Three times after returning as an administrator, coaching vacancies at the school ushered him back to the bench, where he’s always felt the most comfortable.

“I had a great job as principal at Southeastern,” he said. “We had a great staff and great kids. It was a place where you really wanted to go to school and do things. It enabled me to be a coach, too.

“When you’re at a small school, you know all the kids and get to interact with them in the classroom, in the hallways. You have a lot more influence on kids, whether they’re athletes or come-to-school kids, and you hope you can make a difference.”

Other than the Covid year, the last time Fray was inactive was when he was sidelined for three months after having open-heart surgery on his birthday in October 2016.

“I had never been in a hospital before except to see people,” Fray said. “When they’re telling me what they’re going to do, I asked Dr. (John) Arnold, ‘Are you a sports person?’ He’s from Cleveland, so he said he liked the Cleveland Browns. That was good enough for me.”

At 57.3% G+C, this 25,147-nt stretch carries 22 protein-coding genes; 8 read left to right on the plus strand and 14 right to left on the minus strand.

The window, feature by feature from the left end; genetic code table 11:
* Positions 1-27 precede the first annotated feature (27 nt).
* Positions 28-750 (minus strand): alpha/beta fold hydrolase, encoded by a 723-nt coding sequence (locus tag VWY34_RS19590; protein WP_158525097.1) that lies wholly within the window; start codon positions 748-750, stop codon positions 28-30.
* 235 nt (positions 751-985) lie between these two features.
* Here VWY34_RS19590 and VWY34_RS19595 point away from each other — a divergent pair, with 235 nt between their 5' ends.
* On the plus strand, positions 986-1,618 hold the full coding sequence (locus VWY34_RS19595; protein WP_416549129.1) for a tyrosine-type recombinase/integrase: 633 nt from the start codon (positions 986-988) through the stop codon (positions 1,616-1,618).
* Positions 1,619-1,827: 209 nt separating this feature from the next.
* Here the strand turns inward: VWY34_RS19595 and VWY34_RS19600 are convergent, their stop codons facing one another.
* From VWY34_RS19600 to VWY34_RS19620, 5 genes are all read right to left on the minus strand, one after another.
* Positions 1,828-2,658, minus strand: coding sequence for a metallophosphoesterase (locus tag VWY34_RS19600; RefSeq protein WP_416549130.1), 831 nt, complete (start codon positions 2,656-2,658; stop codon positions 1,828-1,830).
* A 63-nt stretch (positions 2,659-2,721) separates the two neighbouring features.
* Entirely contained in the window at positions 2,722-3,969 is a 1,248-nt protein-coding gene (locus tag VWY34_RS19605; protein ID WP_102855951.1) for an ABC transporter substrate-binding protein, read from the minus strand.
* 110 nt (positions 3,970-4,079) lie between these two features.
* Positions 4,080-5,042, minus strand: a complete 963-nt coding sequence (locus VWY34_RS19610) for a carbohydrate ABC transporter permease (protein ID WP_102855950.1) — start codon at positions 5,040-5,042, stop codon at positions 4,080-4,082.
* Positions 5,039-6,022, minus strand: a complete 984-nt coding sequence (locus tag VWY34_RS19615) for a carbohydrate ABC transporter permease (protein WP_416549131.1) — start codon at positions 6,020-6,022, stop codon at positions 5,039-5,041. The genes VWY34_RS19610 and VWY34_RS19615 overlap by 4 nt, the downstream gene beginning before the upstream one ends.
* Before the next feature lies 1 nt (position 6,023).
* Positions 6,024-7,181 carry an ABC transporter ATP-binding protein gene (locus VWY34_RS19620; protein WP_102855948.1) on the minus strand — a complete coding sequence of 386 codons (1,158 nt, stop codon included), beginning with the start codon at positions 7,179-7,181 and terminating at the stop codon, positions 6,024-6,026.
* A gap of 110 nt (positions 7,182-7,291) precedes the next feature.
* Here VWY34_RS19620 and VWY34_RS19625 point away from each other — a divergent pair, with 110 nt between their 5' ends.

Fray still exchanges Christmas cards and frequent phone calls with fellow coaches and former players, even those he coached at Cairo more than five decades ago. In fact, he plans to have lunch with one of those Cairo players when he travels to Columbia, Mo., for an upcoming eye doctor’s appointment.

“Once you play for me, you’re one of mine,” he said. “I try to keep track of my guys the best I can.”

And he hopes to continue adding names to that roster.

“If I’m still kicking, somebody calls and it’s the right situation, I would like to be on somebody’s bench next year,” he said. “I don’t want to be a head coach anymore. I don’t want the responsibility. I’d like to help somebody be a good coach.

“Maybe nobody will want somebody 80 years old on their bench. And if they don’t, that’s OK, too. I’ve had a great, great career. I probably wouldn’t do anything different. I’m happy with what God’s allowed me to do over a lifetime.”

If you want proof, stop by Sprout’s some Thursday morning, and pull up a chair for lunch. It could be the best 45 minutes of your week.

Miss Clipping Out Stories to Save for Later?

Click the Purchase Story button below to order a print of this story. We will print it for you on matte photo paper to keep forever.

Related Articles